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Global Climate Change Digest

A Guide to Information on Greenhouse Gases and Ozone Depletion
Published July 1988 through June 1999



Item #d91may89

Preliminary analysis of satellite data shows that stratospheric ozone is being lost in the Northern Hemisphere at about twice the rate previously thought, or 4-5 percent per decade. Data from the Total Ozone Mapping Spectrometer (TOMS), analyzed at the NASA Goddard Space Flight Center in Maryland, also indicates that the loss extends to more southerly latitudes, and lasts from winter into March and April, when more people are likely to be exposed to ultraviolet radiation. In announcing these results on April 4, 1991, U.S. Environmental Protection Agency Administrator William Reilly said the increased loss could mean 200,000 additional deaths from skin cancer in the United States over the next 50 years.

The mid-latitude losses are considered at least partly a result of the transport of air from the colder polar regions, where ice crystals provide reaction surfaces for ozone destruction by chlorine compounds. However, scientists testifying at a Senate hearing held in response to the results said that sulfuric acid droplets, from volcanic eruptions or aircraft, may contribute to the destruction at all latitudes.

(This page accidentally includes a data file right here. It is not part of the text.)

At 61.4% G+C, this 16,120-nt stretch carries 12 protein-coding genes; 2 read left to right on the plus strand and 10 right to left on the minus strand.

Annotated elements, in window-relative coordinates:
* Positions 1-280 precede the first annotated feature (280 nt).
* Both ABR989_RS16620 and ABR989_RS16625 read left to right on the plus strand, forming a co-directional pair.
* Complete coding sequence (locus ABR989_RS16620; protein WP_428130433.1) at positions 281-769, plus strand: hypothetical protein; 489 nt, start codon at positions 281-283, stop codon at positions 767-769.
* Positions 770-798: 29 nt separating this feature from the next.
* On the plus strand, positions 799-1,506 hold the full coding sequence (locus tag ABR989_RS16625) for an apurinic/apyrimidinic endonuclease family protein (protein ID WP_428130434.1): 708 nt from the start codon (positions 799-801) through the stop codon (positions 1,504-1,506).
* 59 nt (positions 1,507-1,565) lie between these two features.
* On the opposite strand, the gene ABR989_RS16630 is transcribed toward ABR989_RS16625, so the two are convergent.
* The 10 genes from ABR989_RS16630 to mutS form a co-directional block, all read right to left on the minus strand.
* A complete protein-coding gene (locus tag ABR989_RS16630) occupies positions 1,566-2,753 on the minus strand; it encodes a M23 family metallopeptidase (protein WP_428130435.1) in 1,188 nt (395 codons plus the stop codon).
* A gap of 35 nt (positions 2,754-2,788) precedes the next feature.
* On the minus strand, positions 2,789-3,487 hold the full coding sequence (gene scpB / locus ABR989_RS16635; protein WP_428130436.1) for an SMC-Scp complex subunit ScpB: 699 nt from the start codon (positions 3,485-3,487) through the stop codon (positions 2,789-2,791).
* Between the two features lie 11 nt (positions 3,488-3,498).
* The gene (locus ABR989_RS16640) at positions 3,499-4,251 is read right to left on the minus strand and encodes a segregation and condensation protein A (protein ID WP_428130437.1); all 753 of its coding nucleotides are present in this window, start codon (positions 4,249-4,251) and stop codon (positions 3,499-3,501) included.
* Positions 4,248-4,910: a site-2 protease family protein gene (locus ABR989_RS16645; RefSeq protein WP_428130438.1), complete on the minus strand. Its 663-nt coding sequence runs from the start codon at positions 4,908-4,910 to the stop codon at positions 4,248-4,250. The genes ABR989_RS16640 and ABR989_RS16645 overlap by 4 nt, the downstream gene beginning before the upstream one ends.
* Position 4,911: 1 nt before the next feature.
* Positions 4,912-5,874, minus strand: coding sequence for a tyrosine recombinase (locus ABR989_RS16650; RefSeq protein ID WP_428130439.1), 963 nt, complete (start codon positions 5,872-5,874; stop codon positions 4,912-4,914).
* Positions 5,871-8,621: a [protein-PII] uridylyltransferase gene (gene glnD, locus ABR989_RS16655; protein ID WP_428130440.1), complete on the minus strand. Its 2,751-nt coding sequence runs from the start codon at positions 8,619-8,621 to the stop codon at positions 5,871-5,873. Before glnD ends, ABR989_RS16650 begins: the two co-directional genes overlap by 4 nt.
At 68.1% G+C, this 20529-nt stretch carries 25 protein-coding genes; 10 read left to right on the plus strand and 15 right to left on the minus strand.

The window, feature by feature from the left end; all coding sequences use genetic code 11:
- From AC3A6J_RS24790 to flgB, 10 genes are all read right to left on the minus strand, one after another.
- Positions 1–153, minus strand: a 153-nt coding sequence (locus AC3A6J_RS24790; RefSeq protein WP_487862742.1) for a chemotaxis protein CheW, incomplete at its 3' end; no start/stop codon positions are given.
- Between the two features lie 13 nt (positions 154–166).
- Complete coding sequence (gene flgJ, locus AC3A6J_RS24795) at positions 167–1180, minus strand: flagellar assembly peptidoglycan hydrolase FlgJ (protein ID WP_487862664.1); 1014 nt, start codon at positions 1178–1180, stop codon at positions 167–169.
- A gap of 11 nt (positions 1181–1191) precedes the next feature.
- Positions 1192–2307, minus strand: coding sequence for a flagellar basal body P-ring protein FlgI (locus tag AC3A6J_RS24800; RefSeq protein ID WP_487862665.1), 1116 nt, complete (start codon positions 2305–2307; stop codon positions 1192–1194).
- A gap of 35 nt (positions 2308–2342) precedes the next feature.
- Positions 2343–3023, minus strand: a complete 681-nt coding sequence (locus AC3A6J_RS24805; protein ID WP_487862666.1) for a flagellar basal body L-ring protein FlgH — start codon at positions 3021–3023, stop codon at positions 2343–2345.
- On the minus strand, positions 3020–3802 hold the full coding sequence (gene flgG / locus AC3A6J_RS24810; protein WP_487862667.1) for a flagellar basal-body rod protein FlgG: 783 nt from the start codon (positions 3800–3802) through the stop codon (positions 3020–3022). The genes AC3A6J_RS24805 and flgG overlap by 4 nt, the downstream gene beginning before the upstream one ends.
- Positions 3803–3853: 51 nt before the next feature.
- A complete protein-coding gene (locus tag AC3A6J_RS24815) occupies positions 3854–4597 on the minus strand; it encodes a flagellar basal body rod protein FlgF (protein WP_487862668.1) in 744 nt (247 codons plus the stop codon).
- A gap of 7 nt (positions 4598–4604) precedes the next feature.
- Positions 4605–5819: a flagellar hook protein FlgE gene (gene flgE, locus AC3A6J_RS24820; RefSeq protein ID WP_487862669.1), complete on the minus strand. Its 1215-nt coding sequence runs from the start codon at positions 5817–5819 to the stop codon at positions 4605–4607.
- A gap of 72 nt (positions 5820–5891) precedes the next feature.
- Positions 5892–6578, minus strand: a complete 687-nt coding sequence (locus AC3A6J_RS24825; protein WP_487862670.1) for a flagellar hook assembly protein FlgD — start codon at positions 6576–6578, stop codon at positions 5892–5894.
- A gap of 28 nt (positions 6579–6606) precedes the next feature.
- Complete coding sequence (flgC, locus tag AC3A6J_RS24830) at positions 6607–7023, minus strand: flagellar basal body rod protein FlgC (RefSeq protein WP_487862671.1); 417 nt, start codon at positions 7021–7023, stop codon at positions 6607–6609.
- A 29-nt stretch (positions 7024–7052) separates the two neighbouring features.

Reilly said EPA will intensify efforts to assist developing countries in phasing out CFCs and to introduce ozone-safe substitutes. As a result of the recent findings, Senator Albert Gore and 30 other Senators urged Reilly to accelerate current plans for phasing out CFCs in the United States. The Montreal Protocol, already strengthened once, is scheduled for another review next year. By that time, the newly released results should be more complete. A six-month airborne expedition to study polar ozone will begin next fall.

See Chem. Eng. News, p. 6, April 15, 1991; Science, p. 204, Apr. 12; Nature, p. 451, Apr. 11; Greenhouse Effect Rep., p. 67, Apr. 23.

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